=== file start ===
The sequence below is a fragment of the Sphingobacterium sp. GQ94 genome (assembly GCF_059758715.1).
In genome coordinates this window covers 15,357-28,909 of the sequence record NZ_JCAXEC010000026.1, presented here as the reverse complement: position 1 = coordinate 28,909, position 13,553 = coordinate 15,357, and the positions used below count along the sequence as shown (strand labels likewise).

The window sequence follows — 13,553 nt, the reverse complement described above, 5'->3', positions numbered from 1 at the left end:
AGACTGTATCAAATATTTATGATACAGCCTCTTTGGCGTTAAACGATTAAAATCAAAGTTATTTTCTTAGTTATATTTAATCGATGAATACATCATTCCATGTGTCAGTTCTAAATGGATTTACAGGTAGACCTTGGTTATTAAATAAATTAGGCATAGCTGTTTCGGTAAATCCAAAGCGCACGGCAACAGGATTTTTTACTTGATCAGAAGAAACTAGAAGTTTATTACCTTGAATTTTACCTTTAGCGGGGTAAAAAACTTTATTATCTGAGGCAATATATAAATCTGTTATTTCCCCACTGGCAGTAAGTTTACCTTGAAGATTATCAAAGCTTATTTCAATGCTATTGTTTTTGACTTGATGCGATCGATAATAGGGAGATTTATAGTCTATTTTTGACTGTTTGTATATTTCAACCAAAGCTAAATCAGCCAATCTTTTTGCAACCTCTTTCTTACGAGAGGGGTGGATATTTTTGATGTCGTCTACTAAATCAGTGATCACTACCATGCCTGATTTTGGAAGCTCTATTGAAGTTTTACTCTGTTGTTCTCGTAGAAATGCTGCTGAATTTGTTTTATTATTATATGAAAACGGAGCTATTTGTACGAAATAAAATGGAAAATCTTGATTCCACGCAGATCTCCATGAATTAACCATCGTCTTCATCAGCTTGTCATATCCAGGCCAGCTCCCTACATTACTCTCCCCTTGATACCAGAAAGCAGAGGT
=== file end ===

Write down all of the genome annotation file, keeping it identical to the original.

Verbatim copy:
The sequence below is a fragment of the Sphingobacterium sp. GQ94 genome (assembly GCF_059758715.1).
In genome coordinates this window covers 15,357-28,909 of the sequence record NZ_JCAXEC010000026.1, presented here as the reverse complement: position 1 = coordinate 28,909, position 13,553 = coordinate 15,357, and the positions used below count along the sequence as shown (strand labels likewise).

The window sequence follows — 13,553 nt, the reverse complement described above, 5'->3', positions numbered from 1 at the left end:
AGACTGTATCAAATATTTATGATACAGCCTCTTTGGCGTTAAACGATTAAAATCAAAGTTATTTTCTTAGTTATATTTAATCGATGAATACATCATTCCATGTGTCAGTTCTAAATGGATTTACAGGTAGACCTTGGTTATTAAATAAATTAGGCATAGCTGTTTCGGTAAATCCAAAGCGCACGGCAACAGGATTTTTTACTTGATCAGAAGAAACTAGAAGTTTATTACCTTGAATTTTACCTTTAGCGGGGTAAAAAACTTTATTATCTGAGGCAATATATAAATCTGTTATTTCCCCACTGGCAGTAAGTTTACCTTGAAGATTATCAAAGCTTATTTCAATGCTATTGTTTTTGACTTGATGCGATCGATAATAGGGAGATTTATAGTCTATTTTTGACTGTTTGTATATTTCAACCAAAGCTAAATCAGCCAATCTTTTTGCAACCTCTTTCTTACGAGAGGGGTGGATATTTTTGATGTCGTCTACTAAATCAGTGATCACTACCATGCCTGATTTTGGAAGCTCTATTGAAGTTTTACTCTGTTGTTCTCGTAGAAATGCTGCTGAATTTGTTTTATTATTATATGAAAACGGAGCTATTTGTACGAAATAAAATGGAAAATCTTGATTCCACGCAGATCTCCATGAATTAACCATCGTCTTCATCAGCTTGTCATATCCAGGCCAGCTCCCTACATTACTCTCCCCTTGATACCAGAAAGCAGAGGT